Coronavirus Alert! How Manufacturers Can Keep Superbugs Out

February 20, 2020 - minute read

Employers are scrambling to plan for the latest international health crisis: COVID-19, also widely known as Coronavirus. In light of what’s happening to the Chinese manufacturing sector, manufacturers are particularly concerned about operational setbacks, costly constraints to workforce management, as well as the health and well-being of their employees. 

Because so much is at stake, it’s critical to get ahead of issues like these. Luckily, the US has time to prepare- as well as conduct preventative efforts to contain the spread of potential superbugs that may pop up in the future. While new information continues to arise about Coronavirus, let’s review what we know so far and how best to prevent viral infections  from wreaking havoc on your worksite!

Coronavirus: How Did We Get Here?

Since its initial appearance in Wuhan, China, Coronavirus has disrupted international supply chains, global manufacturing and distribution sectors, and the lives of thousands of hourly workforce employees across the globe. The super infection has already claimed the lives of more than 2,130 people and left more than 75,000 individuals infected.

The strain of keeping up with the global manufacturing demands in conjunction with these disturbances has left many employers feeling helpless. With many Chinese worksites closing- undersupplied, understaffed, and, as a consequence, unable to perform- creating a sound response plan for this sort of occurrence has become a critical priority in the eyes of employers. Regardless of how contained your operation may seem, no worksite or group of employees is truly safe from contamination.

Symptoms of Coronavirus

For confirmed Coronavirus disease 2019 (COVID-19) cases, reported illnesses have ranged from mild symptoms to severe illness and death. However, three primary symptoms include:

  • Fever
  • Cough
  • Shortness of breath

The spread of highly contagious diseases often start with simple symptoms. These generic symptoms may be common and difficult for hourly workers to avoid on the manufacturing floor. When employees are in close contact with each other, when they touch their eyes, nose or throat with unwashed hands, when hand-sanitizer stations are sparse or go unused, this promotes the spread of the virus. If any of your employees exhibit symptoms such as these, it is paramount that the persons in question be effectively quarantined until the illness is resolved.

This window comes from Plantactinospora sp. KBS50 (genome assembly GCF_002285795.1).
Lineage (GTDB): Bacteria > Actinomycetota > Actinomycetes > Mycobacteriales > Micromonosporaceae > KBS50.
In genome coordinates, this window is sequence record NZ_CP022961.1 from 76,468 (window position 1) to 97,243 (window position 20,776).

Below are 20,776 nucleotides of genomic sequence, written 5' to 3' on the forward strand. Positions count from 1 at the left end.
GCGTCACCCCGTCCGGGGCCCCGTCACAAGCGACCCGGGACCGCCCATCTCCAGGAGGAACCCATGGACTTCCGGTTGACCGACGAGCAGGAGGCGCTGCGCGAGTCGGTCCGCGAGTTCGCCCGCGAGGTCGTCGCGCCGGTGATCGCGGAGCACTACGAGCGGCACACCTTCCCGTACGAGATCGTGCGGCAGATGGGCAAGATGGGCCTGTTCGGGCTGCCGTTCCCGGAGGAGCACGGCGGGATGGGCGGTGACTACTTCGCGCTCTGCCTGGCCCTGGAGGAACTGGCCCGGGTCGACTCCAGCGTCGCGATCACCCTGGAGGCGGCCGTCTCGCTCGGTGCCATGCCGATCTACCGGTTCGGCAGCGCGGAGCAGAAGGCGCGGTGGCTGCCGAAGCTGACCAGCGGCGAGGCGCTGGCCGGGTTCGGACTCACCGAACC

How to Prevent the Spread of Viruses Like Coronavirus

When it comes to preventing the spread of Coronavirus, the EEOC has stated that employers may require employees to wear Personal Protective Equipment (PPE), accommodate employees’ reasonable restrictions, and prioritize worker health above all else. That includes, but is not limited to:

  • Staying abreast of developments regarding Coronavirus and its status/proximity to each of your worksites
  • Engaging employees (especially managers!) on the importance of removing sick individuals from the work environment and isolating them effectively
  • Supplying PPE gear or immunizations (once available)
  • Creating committees to discuss workplace safety concerns, including potentially sensitive personnel (i.e. pregnant, breastfeeding, and elderly workers)
  • Evaluating workplace emergency response protocols and considering modifications to address potential pandemic-level evacuations, operational recesses, and even the closing of a specific worksite
  • Providing resources and contact information to individuals who can provide additional information, counseling, and HR administrative guidance around the employees’ health and safety
  • Engaging in consistent, transparent communication with all employees

Furthermore, it’s extremely important that your work environments are prioritizing and enforcing an effective sanitation or disease-focused policies- if not through a formal policy, then perhaps by providing formal training on protecting your workforce from drug-resistant superbugs.

By taking these proactive steps, you stand a greater chance of maintaining a healthy, high-performing team - regardless of the severity of the outbreak.  

Preparing for Superbugs with EPAY Systems

Many companies are lax in developing actionable plans for emergencies such as this. Having the right HR software partner can help you navigate emergency response communication, manage employee benefits administration efficiently, create effective HR policies, and assist with manufacturing payroll needs.

With EPAY’s integrated HCM software and Learning Management Solution (LMS), you can post an electronic version of your employee handbook—and/or an emergency-action training module—online, where employees can access it anytime. You can make reading it part of your online onboarding process, too.

And because EPAY HCM simplifies so many time-consuming HR tasks, it frees your HR team to stay on top of long-term initiatives and solutions. Need more information on sick leave compliance? Check out our on-demand webinar, Navigating Paid Sick Leave Laws.

Filed Under: Human Capital Management HR News Workforce Management Manufacturing